Go figure

Figs are a wonder of the botanical world

Is the fig in season? Flavor don’t lie.

Is the fig in season? Flavor don’t lie.

What is a sweet, wonderful thing that grows from a tree, if not a miracle? And, surely, fruits are miraculous things—but let’s not delude ourselves with talk of raspberries, apples and peaches. For no fruit, after all, is as miraculous as the fig.

We are talking about Ficus carica, the common edible fig, that tender, drooping teardrop of summer whose origins as a domesticated food lie beyond the horizons of recorded history somewhere in Asia Minor. It was bred into almost countless varieties, dispersed reverently throughout the Old World, and finally was taken along as essential luggage by emigrants bound for the New World.

All of which is mundane.

What is so miraculous is that the fig arrives in two very distinct crops per year, and sometimes even three, a feature almost unheard of in the botanical world. The main crop, the one that fills farmers’ market tables and provides 90 percent of the state’s production volume, ripens in August and extends through September, October and, in some cases, November, December and January.

But there is an earlier crop, which arrives in June and is called the “breba” crop, and these figs are now swelling and sagging as we speak. Some commercial growers think little of this first flush of figs, saying that the fruits are oversized with water, relatively flavorless and too few to be profitable.

Tonetta Simone Gladwin, owner of Passion Fruit Farms near Merced, grows 250 acres of four fig varieties—Calimyrna, brown turkey, kadota and mission—and she prunes away the first crop from each except the latter. Only the mission’s breba crop, she explains, is worthy, as sweet as the second crop, and the fruits of the breba at least twice as large.

Gladwin cautions against buying first-crop figs too early, for there is a trick used by many growers: By applying a drop of olive oil to the underside of each ripening fig, their fruits will rapidly turn color, assuming the hue of a ripe fig but not the sweetness or flavor. Big bucks, after all, go to the fig farmers who win the race of putting the first baskets on the shelves.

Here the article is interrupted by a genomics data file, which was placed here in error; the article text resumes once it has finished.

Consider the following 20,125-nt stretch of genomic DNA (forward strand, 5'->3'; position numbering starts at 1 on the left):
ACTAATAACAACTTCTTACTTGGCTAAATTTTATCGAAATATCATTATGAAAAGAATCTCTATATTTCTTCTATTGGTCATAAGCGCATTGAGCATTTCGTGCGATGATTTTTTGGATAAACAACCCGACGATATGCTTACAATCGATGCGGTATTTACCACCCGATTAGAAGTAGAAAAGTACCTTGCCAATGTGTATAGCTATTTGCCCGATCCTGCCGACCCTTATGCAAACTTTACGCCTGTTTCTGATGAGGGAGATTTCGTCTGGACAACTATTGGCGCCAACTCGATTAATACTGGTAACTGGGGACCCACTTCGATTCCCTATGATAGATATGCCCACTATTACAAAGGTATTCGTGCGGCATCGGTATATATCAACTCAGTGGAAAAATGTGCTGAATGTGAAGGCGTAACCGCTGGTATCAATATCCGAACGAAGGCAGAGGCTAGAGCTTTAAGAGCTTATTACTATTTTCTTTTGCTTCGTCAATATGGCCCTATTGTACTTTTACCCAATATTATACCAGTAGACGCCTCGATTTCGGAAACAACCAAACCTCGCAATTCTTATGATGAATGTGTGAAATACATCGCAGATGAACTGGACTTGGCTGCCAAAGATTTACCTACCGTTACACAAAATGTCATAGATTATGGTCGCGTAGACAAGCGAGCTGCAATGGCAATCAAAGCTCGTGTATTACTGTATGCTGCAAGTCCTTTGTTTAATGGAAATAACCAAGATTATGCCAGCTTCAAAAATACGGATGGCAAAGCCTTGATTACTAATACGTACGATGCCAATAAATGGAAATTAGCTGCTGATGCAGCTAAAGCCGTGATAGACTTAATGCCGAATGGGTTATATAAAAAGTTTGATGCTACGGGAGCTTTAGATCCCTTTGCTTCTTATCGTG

“After six months without figs, customers will pay big money for those first figs,” says Gladwin, who does not oil her missions. To avoid these falsely ripened figs, she warns, resist any that arrive in late May or the first week of June, and wait until midway or later through the month.

Or buy at farmers’ markets, where vendors wise to the ways of figs sell fruits picked at the height of natural ripeness, when they have begun to split up the sides, appear to be sweating with sappy juices and have begun to squash under their own weight—ugly yet perfect, and oil free.

The Sacramento Natural Foods Co-op will be carrying breba-crop figs any day now. Shoppers here can expect Adriatic, kadota, brown turkey, mission figs—the mainstays of the fresh fig industry.

Rare figs, too, can be found. Maywood Farms in Corning organically farms mostly the usual varieties, but customers, who are welcomed to visit the farm, can also find excel, tiger-striped panache (though this beautiful variety produces only a second crop), trojano, several Israeli types and almost a dozen more oddity figs. Within Sacramento, Maywood’s figs appear at Whole Foods and the Co-op.

For another farm-fresh fig experience, visit Mike Motroni, just west of Esparto at 24727 County Road 22, where the family ranch features a small block of century-old mission fig trees, still producing as exuberantly as ever. Call first at (530) 665-3518. By mid-June, Motroni will be selling breba figs on-site.

And he, like most small producers, allows them to ripen naturally. And thankfully so, for we do love olive oil—just not on our figs.